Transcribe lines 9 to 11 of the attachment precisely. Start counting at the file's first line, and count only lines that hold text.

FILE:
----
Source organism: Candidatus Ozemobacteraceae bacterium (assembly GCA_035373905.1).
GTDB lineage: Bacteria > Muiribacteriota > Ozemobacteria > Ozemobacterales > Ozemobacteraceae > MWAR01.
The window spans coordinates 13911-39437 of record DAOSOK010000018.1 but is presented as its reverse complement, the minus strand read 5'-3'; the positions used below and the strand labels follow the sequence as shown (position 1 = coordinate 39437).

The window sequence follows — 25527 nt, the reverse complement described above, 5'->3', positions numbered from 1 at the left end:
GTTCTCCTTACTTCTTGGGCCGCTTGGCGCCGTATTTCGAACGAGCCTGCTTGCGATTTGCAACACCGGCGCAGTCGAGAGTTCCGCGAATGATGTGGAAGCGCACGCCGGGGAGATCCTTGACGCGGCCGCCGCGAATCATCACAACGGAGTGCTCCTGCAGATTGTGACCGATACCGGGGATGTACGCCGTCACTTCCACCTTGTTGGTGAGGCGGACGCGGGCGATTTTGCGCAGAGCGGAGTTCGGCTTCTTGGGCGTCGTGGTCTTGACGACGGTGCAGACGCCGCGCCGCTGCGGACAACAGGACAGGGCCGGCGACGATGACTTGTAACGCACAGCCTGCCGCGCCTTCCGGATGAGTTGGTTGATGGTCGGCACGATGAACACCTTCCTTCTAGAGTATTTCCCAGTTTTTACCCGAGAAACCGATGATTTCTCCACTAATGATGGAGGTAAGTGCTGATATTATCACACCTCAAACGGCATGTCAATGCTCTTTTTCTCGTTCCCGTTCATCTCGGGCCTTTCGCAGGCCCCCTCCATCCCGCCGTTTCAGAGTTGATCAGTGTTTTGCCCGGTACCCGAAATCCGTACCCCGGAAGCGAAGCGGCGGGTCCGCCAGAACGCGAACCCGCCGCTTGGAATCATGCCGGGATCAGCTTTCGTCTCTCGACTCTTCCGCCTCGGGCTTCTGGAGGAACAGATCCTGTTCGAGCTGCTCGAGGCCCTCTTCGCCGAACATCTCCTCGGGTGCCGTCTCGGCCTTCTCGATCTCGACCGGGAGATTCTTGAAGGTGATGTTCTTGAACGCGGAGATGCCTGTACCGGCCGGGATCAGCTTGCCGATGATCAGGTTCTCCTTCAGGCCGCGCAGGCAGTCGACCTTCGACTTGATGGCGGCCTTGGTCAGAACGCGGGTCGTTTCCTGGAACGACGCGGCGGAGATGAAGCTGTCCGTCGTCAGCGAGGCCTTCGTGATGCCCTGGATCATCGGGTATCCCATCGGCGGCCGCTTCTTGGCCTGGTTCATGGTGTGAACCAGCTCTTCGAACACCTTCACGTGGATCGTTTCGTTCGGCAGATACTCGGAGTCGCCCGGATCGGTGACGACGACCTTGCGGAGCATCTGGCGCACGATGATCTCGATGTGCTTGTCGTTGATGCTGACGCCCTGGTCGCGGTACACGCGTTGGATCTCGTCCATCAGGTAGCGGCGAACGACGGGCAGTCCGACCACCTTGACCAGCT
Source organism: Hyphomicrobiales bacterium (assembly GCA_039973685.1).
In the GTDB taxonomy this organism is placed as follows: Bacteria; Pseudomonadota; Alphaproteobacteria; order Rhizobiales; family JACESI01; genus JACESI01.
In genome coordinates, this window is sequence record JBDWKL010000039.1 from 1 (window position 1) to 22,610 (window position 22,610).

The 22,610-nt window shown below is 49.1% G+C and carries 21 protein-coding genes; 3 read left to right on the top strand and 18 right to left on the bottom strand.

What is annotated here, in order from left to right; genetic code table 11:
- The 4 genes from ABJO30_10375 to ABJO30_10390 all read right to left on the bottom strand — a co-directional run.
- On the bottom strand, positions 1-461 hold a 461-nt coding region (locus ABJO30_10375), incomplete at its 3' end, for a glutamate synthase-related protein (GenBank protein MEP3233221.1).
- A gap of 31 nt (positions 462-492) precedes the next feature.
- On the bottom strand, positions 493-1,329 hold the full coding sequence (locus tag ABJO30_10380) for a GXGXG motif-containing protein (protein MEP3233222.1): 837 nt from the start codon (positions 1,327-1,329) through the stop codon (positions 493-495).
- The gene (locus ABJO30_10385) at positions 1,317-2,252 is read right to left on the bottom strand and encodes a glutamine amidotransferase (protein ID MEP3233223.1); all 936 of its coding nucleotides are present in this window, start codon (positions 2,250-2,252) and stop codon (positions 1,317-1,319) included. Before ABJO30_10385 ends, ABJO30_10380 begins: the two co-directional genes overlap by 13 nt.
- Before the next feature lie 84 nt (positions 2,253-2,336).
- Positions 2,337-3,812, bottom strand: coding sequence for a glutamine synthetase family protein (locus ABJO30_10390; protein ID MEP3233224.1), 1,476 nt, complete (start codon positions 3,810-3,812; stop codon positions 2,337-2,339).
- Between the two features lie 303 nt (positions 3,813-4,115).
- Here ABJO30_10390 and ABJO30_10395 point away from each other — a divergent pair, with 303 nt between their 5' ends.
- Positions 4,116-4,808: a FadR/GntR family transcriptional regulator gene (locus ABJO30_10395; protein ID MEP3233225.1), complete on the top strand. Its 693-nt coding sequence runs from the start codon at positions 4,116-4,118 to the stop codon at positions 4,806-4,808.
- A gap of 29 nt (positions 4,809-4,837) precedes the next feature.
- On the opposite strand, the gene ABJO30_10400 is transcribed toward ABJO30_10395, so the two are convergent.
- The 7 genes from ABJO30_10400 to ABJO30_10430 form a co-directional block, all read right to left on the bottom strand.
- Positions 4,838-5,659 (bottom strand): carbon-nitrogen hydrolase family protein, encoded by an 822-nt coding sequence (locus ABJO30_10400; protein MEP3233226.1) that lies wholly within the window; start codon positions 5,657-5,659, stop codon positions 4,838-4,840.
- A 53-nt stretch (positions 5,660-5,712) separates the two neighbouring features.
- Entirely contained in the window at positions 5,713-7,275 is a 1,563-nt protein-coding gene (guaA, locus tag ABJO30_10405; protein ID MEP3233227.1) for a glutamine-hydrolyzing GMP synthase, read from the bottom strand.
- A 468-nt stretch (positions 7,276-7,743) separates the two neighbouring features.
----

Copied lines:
The 22,610-nt window shown below is 49.1% G+C and carries 21 protein-coding genes; 3 read left to right on the top strand and 18 right to left on the bottom strand.

What is annotated here, in order from left to right; genetic code table 11:
- The 4 genes from ABJO30_10375 to ABJO30_10390 all read right to left on the bottom strand — a co-directional run.